“The sobering analysis in this report documents that Russian ads were overwhelming focused on Black American Culture, and often specifically on Black women with the goal of voter suppression,” says Jessie Daniels, Professor of Sociology at The City University of New York, and a Fellow at The Data & Society Research Institute. “This report is an urgently needed reminder that we ignore the way racism is woven into technology at our own peril.”

Facebook has reluctantly admitted to missing the mark on data privacy through apps, a data breach that affected 90 million users revealed a few weeks ago, and they are continuing to remove and ban accounts of real activists. Facebook’s goals of growth, valuation, scaling and increasing users are currently at odds with the bad actors on the platform.

“We are fully aware that user growth and scale equates to increased accounts, impressions and people on these platforms,” says Kaliya Young, co-founder of the Internet Identity Workshop and co-founder of Human First Tech. “However, there is a misconception about how this affects digital identity and how cultural identity is used on these platforms. This isn’t just about algorithms it’s about human persuasion. This report reveals how it was impossible for the platform algorithms to keep up with artificial versions of Black Cultural identity.”

Although many of the ads were documented through Facebook these targeted attacks weren’t only discovered after the election. Twitter, YouTube, Google, Tumblr, Instagram were all participants in the coordination of the overall voter suppression campaign that targeted Black identity.

“What’s striking is the degree to which the importance of the Black vote is understood and was specifically targeted by outside hostile entities in their attempt to sway election outcomes,” says Avis A. Jones-DeWeever, Ph.D., Author, How Exceptional Black Women Lead. “Clearly, Black votes matter.  And the integrity of our voting power needs to be protected.”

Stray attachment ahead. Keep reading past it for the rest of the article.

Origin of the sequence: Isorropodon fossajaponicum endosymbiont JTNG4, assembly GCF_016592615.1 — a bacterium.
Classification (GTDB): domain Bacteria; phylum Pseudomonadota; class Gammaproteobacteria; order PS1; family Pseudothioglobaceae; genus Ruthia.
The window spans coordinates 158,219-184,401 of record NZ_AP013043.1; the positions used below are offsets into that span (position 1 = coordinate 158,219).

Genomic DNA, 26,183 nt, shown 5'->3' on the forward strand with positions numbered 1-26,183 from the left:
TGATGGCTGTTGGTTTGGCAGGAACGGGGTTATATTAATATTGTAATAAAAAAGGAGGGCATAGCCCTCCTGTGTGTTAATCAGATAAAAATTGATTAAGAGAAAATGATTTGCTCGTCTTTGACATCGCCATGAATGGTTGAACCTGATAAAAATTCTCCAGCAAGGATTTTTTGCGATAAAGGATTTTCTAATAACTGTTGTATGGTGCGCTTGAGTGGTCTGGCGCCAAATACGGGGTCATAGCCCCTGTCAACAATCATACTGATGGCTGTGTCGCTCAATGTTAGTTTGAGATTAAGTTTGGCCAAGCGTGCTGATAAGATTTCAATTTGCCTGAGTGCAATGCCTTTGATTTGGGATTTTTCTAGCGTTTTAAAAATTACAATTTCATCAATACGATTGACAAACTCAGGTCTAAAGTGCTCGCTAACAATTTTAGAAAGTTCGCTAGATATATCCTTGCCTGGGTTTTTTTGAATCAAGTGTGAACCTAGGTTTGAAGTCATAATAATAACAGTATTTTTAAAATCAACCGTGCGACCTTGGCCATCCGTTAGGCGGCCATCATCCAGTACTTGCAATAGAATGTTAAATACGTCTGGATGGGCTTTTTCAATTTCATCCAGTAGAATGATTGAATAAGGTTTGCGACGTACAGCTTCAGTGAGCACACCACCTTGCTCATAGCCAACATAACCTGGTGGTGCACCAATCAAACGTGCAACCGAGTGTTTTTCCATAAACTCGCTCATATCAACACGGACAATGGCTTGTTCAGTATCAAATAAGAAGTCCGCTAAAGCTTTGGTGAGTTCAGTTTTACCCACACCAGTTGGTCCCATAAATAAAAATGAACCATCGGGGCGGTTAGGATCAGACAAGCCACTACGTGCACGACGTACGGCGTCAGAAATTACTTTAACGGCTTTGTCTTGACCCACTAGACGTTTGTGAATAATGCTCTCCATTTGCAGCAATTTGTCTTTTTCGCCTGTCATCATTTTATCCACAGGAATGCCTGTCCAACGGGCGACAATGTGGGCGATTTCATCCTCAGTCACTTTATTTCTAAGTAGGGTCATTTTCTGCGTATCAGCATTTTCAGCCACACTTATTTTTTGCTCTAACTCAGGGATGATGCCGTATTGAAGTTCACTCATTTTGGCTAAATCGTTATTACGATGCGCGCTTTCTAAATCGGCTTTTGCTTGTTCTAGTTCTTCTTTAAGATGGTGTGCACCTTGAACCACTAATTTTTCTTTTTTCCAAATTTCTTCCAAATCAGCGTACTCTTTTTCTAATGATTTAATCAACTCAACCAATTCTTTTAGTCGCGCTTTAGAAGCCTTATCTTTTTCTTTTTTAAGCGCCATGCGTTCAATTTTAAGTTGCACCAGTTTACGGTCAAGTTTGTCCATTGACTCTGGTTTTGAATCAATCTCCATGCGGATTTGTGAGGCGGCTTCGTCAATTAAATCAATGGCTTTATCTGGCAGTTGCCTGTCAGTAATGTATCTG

“IRA content targeting black communities on Facebook showed a clear intent to depress the black vote by suggesting that black voters stay home,” says Renee DiResta, Director of Research, New Knowledge. Statements by tech executives in the Congressional hearings suggested that Russia focused on a wide range of targets; while that’s true, interest-based ad targeting on Facebook focused overwhelmingly on the Black community and Black American culture. This report highlights that disparity, and makes it clear how important it is for tech companies to be vigilant and proactive in engaging Black researchers going forward.”

The Stop Online Violence Against Women’s report is available here.

Stop Online Violence Against Women addresses inadequate laws and policies that lack protections for women in particular women of color. We focus on online violence against women, laws and policy changes needed at the local, federal levels. We also focus on technology and social media company accountability. SOVAW serves as a resource of services and options for women and women of color, based on their level of harassment or violence. We report on the diverse issues and impacts for women who are willing to share their stories.

For more information, contact Shireen Mitchell, founder at 202-642-1881 or